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Selection and Amalgamation of Indexes

There is a temptation, especially for publishers with long backlists of still-relevant titles, to try to add value by merging the indexes to individual books into a sort of super-index, in the hope that it will indicate the full scope of your coverage of a subject and lead to wider sales.

Sadly, indexes don't merge smoothly. Each is designed specifically to fit the book it matches, rather as every key fits only its specific lock. An indexer doesn't stick to the author's vocabulary slavishly, but they will privilege it. Also, their coverage is selective; a biography of Isaac Newton isn't going to have all the entries at 'N', which means that merging it could suggest Newton wasn't covered. You would also run into format problems like clashing cross-references, if one indexer, perhaps following an author's preference, used 'noble gases see inert gases' and another, for equally valid reasons, did the reverse.

So, even if the indexes are all produced by equally skilled professionals to the same quality, they will not have been designed with merging in mind; confusion will result. The best way to merge subject coverage descriptions would use some controlled vocabulary (like a thesaurus). Controlled vocabularies though don't work for individual books: the book index needs to anticipate the reader's choice of terminology, so control is the last thing that's wanted. Also it won't reflect authors' preferences and will seldom be up-to-date with the latest terminology or detailed enough to express subtle arguments. But it might work for your back-catalogue.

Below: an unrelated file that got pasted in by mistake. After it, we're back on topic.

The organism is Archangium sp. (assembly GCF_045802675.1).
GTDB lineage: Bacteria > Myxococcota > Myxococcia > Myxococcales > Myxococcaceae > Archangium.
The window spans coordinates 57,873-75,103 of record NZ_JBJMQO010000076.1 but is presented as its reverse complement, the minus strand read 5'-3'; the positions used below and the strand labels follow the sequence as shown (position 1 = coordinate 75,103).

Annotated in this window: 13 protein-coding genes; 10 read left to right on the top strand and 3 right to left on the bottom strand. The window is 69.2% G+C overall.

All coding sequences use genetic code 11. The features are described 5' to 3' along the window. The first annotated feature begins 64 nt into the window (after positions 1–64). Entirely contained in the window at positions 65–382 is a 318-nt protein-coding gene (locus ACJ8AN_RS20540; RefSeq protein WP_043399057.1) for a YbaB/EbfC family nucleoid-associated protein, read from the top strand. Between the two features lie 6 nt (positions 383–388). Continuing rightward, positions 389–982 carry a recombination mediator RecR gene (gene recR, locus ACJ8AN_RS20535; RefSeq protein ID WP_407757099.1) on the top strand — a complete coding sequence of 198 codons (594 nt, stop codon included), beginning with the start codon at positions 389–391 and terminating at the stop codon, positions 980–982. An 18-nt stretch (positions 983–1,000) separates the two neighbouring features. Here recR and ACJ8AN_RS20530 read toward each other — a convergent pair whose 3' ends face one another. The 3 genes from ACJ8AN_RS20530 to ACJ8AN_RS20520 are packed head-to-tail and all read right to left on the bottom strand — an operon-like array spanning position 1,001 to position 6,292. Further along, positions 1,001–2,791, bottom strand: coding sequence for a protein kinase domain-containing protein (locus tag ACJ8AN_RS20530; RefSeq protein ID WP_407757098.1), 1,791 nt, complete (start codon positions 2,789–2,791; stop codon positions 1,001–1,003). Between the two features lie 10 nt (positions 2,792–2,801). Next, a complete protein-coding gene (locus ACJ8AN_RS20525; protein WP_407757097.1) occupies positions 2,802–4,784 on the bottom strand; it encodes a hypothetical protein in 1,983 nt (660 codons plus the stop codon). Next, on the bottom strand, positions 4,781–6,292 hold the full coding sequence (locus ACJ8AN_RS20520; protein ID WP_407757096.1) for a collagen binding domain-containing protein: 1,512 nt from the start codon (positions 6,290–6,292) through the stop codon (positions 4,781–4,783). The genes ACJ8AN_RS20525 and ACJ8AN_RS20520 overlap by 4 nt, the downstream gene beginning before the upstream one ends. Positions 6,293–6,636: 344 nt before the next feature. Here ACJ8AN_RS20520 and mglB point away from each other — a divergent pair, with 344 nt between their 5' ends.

The Publishing Technology Group can advise on controlled vocabularies (please contact us), but we'd also advise against merging indexes.

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